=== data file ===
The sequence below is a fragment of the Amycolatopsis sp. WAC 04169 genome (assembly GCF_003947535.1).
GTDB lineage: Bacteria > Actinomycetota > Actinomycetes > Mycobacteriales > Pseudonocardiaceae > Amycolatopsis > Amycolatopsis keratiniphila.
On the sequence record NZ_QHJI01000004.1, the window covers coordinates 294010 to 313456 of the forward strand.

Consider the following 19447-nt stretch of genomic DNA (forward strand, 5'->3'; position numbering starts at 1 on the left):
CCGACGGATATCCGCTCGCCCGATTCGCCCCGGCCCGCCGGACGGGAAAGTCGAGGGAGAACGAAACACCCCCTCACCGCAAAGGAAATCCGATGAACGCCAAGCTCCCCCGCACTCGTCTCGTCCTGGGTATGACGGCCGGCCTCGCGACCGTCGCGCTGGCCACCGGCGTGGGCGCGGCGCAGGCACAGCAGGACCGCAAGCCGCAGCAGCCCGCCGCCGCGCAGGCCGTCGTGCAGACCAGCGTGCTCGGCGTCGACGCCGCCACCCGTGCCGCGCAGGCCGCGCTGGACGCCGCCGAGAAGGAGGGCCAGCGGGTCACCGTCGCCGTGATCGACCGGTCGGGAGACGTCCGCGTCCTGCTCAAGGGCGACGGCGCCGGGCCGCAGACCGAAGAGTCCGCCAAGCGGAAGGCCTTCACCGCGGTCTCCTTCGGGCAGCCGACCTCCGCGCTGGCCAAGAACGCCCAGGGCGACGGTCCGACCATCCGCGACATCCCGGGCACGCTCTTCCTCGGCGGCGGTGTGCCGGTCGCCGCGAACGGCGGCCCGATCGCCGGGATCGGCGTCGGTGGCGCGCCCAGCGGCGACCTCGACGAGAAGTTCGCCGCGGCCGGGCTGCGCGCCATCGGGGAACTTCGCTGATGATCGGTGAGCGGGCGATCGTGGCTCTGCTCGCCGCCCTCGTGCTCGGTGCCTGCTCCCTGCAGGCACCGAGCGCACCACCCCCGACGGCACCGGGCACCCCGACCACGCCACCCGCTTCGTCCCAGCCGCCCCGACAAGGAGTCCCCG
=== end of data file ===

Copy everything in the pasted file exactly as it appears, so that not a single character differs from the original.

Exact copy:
The sequence below is a fragment of the Amycolatopsis sp. WAC 04169 genome (assembly GCF_003947535.1).
GTDB lineage: Bacteria > Actinomycetota > Actinomycetes > Mycobacteriales > Pseudonocardiaceae > Amycolatopsis > Amycolatopsis keratiniphila.
On the sequence record NZ_QHJI01000004.1, the window covers coordinates 294010 to 313456 of the forward strand.

Consider the following 19447-nt stretch of genomic DNA (forward strand, 5'->3'; position numbering starts at 1 on the left):
CCGACGGATATCCGCTCGCCCGATTCGCCCCGGCCCGCCGGACGGGAAAGTCGAGGGAGAACGAAACACCCCCTCACCGCAAAGGAAATCCGATGAACGCCAAGCTCCCCCGCACTCGTCTCGTCCTGGGTATGACGGCCGGCCTCGCGACCGTCGCGCTGGCCACCGGCGTGGGCGCGGCGCAGGCACAGCAGGACCGCAAGCCGCAGCAGCCCGCCGCCGCGCAGGCCGTCGTGCAGACCAGCGTGCTCGGCGTCGACGCCGCCACCCGTGCCGCGCAGGCCGCGCTGGACGCCGCCGAGAAGGAGGGCCAGCGGGTCACCGTCGCCGTGATCGACCGGTCGGGAGACGTCCGCGTCCTGCTCAAGGGCGACGGCGCCGGGCCGCAGACCGAAGAGTCCGCCAAGCGGAAGGCCTTCACCGCGGTCTCCTTCGGGCAGCCGACCTCCGCGCTGGCCAAGAACGCCCAGGGCGACGGTCCGACCATCCGCGACATCCCGGGCACGCTCTTCCTCGGCGGCGGTGTGCCGGTCGCCGCGAACGGCGGCCCGATCGCCGGGATCGGCGTCGGTGGCGCGCCCAGCGGCGACCTCGACGAGAAGTTCGCCGCGGCCGGGCTGCGCGCCATCGGGGAACTTCGCTGATGATCGGTGAGCGGGCGATCGTGGCTCTGCTCGCCGCCCTCGTGCTCGGTGCCTGCTCCCTGCAGGCACCGAGCGCACCACCCCCGACGGCACCGGGCACCCCGACCACGCCACCCGCTTCGTCCCAGCCGCCCCGACAAGGAGTCCCCG